The decline in sharing on Facebook emerges as a problem

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The decline in sharing on Facebook has emerged as a problem in the past year. Less human activity across the social platform means less organic media consumption and this is not a good news for advertisers who believe that their promotions are seen by real people but not by paid bots.

Technology-news website The Information reported earlier this month that “original broadcast sharing” on Facebook was down 21% as of mid-2015, compared with the prior year.

In the first quarter of 2016, 33% of Facebook users polled by market researcher GlobalWebIndex said they updated their profile status in the past month and 37% said they uploaded or shared their own photos. A year ago, 44% said they updated their profile status in the prior month and 46% said they uploaded or shared their photos.

A new camera app that is currently in a development stage is just one way Facebook plans to tackle the issue. The stand-alone camera app will aim to encourage users to create, and share, more photos and videos. A prototype of the app developed by Facebook’s “friend-sharing” team in London opens to a camera, similar to disappearing photo app Snapchat. Another planned feature allows a user recording video through the app to begin live streaming, and this feature may directly compete with YouTube and affect Google’s advertising network up to some extend.

By comparison, Facebook’s flagship mobile app opens to a personalized feed of articles, status updates and ads that encourages users to consume content, but not necessarily create it.

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Earlier, in an attempt to rekindle users interest, the company started to display prompts, or “reminders,” at the top of some users’ news feeds last year. Many prompts are based on a user’s interests and location; others are for holidays like Father’s Day, football games or television show premieres.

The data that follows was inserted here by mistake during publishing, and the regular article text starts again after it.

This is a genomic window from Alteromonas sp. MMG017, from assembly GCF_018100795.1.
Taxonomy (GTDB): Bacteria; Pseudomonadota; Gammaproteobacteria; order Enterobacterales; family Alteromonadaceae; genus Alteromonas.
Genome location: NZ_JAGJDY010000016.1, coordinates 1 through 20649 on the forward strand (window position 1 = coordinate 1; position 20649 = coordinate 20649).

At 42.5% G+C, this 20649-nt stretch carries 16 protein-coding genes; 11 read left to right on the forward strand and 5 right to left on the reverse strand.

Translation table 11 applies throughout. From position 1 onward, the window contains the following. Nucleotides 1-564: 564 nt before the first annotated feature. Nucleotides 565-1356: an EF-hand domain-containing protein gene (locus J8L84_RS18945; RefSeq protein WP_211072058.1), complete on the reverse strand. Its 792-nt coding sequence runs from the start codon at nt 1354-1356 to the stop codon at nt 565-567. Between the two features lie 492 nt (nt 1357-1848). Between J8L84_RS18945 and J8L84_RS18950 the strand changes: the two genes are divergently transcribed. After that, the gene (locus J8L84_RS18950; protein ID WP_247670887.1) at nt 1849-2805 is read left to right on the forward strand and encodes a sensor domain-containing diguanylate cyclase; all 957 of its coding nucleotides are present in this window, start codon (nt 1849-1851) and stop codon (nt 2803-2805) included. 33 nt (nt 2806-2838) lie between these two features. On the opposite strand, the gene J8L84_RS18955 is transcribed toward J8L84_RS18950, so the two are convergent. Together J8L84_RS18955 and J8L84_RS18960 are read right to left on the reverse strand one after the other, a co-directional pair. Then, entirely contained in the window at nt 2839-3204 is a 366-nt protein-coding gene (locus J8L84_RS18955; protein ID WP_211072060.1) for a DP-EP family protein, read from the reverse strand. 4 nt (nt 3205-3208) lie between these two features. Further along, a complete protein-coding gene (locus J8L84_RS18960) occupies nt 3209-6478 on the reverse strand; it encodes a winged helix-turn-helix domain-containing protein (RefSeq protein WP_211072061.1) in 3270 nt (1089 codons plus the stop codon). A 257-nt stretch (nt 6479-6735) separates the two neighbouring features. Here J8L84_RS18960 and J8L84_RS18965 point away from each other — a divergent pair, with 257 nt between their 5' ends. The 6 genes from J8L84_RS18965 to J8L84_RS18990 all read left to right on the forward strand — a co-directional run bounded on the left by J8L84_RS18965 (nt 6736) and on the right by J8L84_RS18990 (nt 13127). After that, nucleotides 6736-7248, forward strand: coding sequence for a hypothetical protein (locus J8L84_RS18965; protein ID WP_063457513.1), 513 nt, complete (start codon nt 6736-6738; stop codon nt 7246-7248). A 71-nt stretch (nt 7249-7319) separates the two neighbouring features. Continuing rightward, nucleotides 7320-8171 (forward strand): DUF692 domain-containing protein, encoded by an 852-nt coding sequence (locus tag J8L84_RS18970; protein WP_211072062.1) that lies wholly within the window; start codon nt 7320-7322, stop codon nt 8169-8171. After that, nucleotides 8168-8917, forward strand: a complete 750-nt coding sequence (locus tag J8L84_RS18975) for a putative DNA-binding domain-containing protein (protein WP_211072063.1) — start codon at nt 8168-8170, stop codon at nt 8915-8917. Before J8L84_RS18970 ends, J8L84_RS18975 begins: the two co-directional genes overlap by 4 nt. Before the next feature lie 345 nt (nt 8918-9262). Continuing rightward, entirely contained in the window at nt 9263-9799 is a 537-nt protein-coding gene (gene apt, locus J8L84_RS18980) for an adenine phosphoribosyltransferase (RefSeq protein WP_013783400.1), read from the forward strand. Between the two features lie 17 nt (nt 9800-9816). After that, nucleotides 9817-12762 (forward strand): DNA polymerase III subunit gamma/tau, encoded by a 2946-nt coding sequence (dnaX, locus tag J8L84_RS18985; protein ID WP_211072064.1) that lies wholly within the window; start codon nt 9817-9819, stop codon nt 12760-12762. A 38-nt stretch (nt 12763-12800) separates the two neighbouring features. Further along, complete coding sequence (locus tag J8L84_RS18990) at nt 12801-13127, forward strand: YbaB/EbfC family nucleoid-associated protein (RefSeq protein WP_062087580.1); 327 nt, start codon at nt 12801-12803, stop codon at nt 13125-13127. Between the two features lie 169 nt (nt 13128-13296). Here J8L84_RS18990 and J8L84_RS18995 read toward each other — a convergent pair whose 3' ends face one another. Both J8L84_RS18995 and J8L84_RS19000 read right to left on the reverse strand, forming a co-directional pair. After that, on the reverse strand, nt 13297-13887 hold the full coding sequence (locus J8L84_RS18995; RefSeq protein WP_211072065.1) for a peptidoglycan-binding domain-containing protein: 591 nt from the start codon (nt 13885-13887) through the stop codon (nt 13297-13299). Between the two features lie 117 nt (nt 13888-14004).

Facebook has also attempted to re-engage users with new features such as “On This Day,” which lets users relive and share past posts. This and similar features appear may have prompted more users to “like” Facebook posts, according to GlobalWebIndex, which said that in the first quarter of 2016, 82% of Facebook users clicked “like” at least once in the prior month, up from 73% during the same period a year earlier.

More recently, Facebook gave some users the option to post pre-made collages from their recently taken photographs. Last month, the company bought video-sharing app MSQRD, which lets users enhance videos through filters and offers the ability to “swap” faces with others in the picture. Snapchat has a similar feature in its main app.

The new camera app under consideration is also intended to spur creation. The content could then be shared to Facebook or its other properties, including Instagram.

However, any new app will face a challenge among users increasingly reluctant to download more apps.

Last year, Facebook shut its in-house app incubator, Creative Labs, and removed three of the unit’s unpopular apps from the Apple’s App Store and Google’s Play store. Facebook said it would continue to develop stand-alone apps.

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